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8 definitions found

From: DICT.TW English-Chinese Dictionary 英漢字典

 fore /ˈfor, ˈfɔr/

From: DICT.TW English-Chinese Medical Dictionary 英漢醫學字典

 fore /ˈfo(ə)r, ˈfɔ(ə)r/ 形容詞

From: Webster's Revised Unabridged Dictionary (1913)

 Fore n.  Journey; way; method of proceeding. [Obs.] “Follow him and his fore.”

From: Webster's Revised Unabridged Dictionary (1913)

 Fore, adv.
 1. In the part that precedes or goes first; -- opposed to aft, after, back, behind, etc.
 2. Formerly; previously; afore. [Obs. or Colloq.]
    The eyes, fore duteous, now converted are.   --Shak.
 3. Naut. In or towards the bows of a ship.
 Fore and aft Naut., from stem to stern; lengthwise of the vessel; -- in distinction from athwart. --R. H. Dana, Jr.
 Fore-and-aft rigged Naut., not rigged with square sails attached to yards, but with sails bent to gaffs or set on stays in the midship line of the vessel. See Schooner, Sloop, Cutter.

From: Webster's Revised Unabridged Dictionary (1913)

 Fore a.  Advanced, as compared with something else; toward the front; being or coming first, in time, place, order, or importance; preceding; anterior; antecedent; earlier; forward; -- opposed to back or behind; as, the fore part of a garment; the fore part of the day; the fore and of a wagon.
    The free will of the subject is preserved, while it is directed by the fore purpose of the state.   --Southey.
 Note:Fore is much used adjectively or in composition.
 Fore bay, a reservoir or canal between a mill race and a water wheel; the discharging end of a pond or mill race.
 Fore body Shipbuilding, the part of a ship forward of the largest cross-section, distinguished from middle body and after body.
 Fore boot, a receptacle in the front of a vehicle, for stowing baggage, etc.
 Fore bow, the pommel of a saddle. --Knight.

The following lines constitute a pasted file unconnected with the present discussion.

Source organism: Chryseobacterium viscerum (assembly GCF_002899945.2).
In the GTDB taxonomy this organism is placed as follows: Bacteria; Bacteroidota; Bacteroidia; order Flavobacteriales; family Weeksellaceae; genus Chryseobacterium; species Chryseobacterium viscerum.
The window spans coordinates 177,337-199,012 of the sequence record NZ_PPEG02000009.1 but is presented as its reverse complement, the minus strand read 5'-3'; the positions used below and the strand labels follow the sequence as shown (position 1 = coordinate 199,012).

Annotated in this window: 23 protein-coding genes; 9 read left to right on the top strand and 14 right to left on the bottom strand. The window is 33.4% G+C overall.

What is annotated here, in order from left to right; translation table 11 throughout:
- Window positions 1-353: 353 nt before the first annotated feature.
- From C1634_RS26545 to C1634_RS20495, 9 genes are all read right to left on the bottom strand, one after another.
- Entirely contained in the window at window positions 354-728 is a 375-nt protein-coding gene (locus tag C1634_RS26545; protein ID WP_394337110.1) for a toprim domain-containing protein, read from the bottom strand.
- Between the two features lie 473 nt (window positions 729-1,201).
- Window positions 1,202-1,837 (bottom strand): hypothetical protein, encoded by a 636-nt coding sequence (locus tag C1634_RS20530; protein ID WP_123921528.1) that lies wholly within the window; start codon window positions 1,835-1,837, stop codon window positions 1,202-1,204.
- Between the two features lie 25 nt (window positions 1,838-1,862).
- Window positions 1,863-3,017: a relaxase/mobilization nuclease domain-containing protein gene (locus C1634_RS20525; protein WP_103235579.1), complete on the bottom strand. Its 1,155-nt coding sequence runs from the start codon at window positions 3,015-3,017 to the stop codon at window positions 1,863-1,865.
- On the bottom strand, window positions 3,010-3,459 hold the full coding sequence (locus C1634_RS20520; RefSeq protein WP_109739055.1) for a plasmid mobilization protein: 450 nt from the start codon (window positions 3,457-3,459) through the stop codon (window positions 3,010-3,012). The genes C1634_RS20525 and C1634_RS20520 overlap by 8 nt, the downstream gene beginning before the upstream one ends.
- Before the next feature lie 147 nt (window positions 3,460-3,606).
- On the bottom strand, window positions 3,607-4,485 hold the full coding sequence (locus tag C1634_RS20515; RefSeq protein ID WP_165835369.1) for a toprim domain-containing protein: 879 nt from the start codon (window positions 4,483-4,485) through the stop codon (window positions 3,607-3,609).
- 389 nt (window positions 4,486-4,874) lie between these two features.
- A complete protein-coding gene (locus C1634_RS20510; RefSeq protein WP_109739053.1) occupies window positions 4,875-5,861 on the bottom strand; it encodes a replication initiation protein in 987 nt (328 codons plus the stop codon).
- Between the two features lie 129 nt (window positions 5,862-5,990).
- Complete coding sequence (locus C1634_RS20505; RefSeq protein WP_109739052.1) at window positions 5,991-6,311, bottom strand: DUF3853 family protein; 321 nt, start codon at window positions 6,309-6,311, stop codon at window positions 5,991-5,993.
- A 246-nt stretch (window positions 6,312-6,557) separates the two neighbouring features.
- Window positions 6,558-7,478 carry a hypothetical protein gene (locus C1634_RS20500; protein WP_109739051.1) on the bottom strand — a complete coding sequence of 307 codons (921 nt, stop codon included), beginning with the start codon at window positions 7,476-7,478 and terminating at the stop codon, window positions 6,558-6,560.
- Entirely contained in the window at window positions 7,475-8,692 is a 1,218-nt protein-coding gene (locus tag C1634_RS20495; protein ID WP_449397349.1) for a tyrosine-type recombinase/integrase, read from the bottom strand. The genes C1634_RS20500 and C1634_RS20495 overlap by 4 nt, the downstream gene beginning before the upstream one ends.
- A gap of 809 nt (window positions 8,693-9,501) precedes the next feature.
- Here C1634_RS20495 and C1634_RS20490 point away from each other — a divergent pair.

Fore cabin, a cabin in the fore part of a ship, usually with inferior accommodations.
 Fore carriage. (a) The forward part of the running gear of a four-wheeled vehicle. (b) A small carriage at the front end of a plow beam.
 Fore course Naut., the lowermost sail on the foremost of a square-rigged vessel; the foresail. See Illust. under Sail.
 Fore door. Same as Front door.
 Fore edge, the front edge of a book or folded sheet, etc.
 Fore elder, an ancestor. [Prov. Eng.]
 Fore end. (a) The end which precedes; the earlier, or the nearer, part; the beginning.
 I have . . . paid
 More pious debts to heaven, than in all
 The fore end of my time.   --Shak.
 (b) In firearms, the wooden stock under the barrel, forward of the trigger guard, or breech frame.
 Fore girth, a girth for the fore part (of a horse, etc.); a martingale.
 Fore hammer, a sledge hammer, working alternately, or in time, with the hand hammer.
 Fore leg, one of the front legs of a quadruped, or multiped, or of a chair, settee, etc.
 Fore peak Naut., the angle within a ship's bows; the portion of the hold which is farthest forward.
 Fore piece, a front piece, as the flap in the fore part of a sidesaddle, to guard the rider's dress.
 Fore plane, a carpenter's plane, in size and use between a jack plane and a smoothing plane. --Knight.
 Fore reading, previous perusal. [Obs.] --Hales.
 Fore rent, in Scotland, rent payable before a crop is gathered.
 Fore sheets Naut., the forward portion of a rowboat; the space beyond the front thwart. See Stern sheets.
 Fore shore. (a) A bank in advance of a sea wall, to break the force of the surf. (b) The seaward projecting, slightly inclined portion of a breakwater. --Knight. (c) The part of the shore between high and low water marks.
 Fore sight, that one of the two sights of a gun which is near the muzzle.
 Fore tackle Naut., the tackle on the foremast of a ship.
 Fore topmast. Naut. See Fore-topmast, in the Vocabulary.
 Fore wind, a favorable wind. [Obs.]
    Sailed on smooth seas, by fore winds borne.   --Sandys.
 Fore world, the antediluvian world. [R.] --Southey.

From: Webster's Revised Unabridged Dictionary (1913)

 Fore, n. The front; hence, that which is in front; the future.
 At the fore Naut., at the fore royal masthead; -- said of a flag, so raised as a signal for sailing, etc.
 To the fore. (a) In advance; to the front; to a prominent position; in plain sight; in readiness for use. (b) In existence; alive; not worn out, lost, or spent, as money, etc. [Irish] “While I am to the fore.” --W. Collins. “How many captains in the regiment had two thousand pounds to the fore?” --Thackeray.

From: Webster's Revised Unabridged Dictionary (1913)

 Fore, prep. Before; -- sometimes written 'fore as if a contraction of afore or before. [Obs.]

From: WordNet (r) 2.0

      adj 1: situated at or toward the bow of a vessel [syn: fore(a)]
             [ant: aft(a)]
      2: located anteriorly [syn: fore(a), front(a)]
      n : front part of a vessel or aircraft; "he pointed the bow of
          the boat toward the finish line" [syn: bow, prow, stem]
      adv : near or toward the bow of a ship or cockpit of a plane; "the
            captain went fore (or forward) to check the
            instruments" [syn: forward] [ant: aft]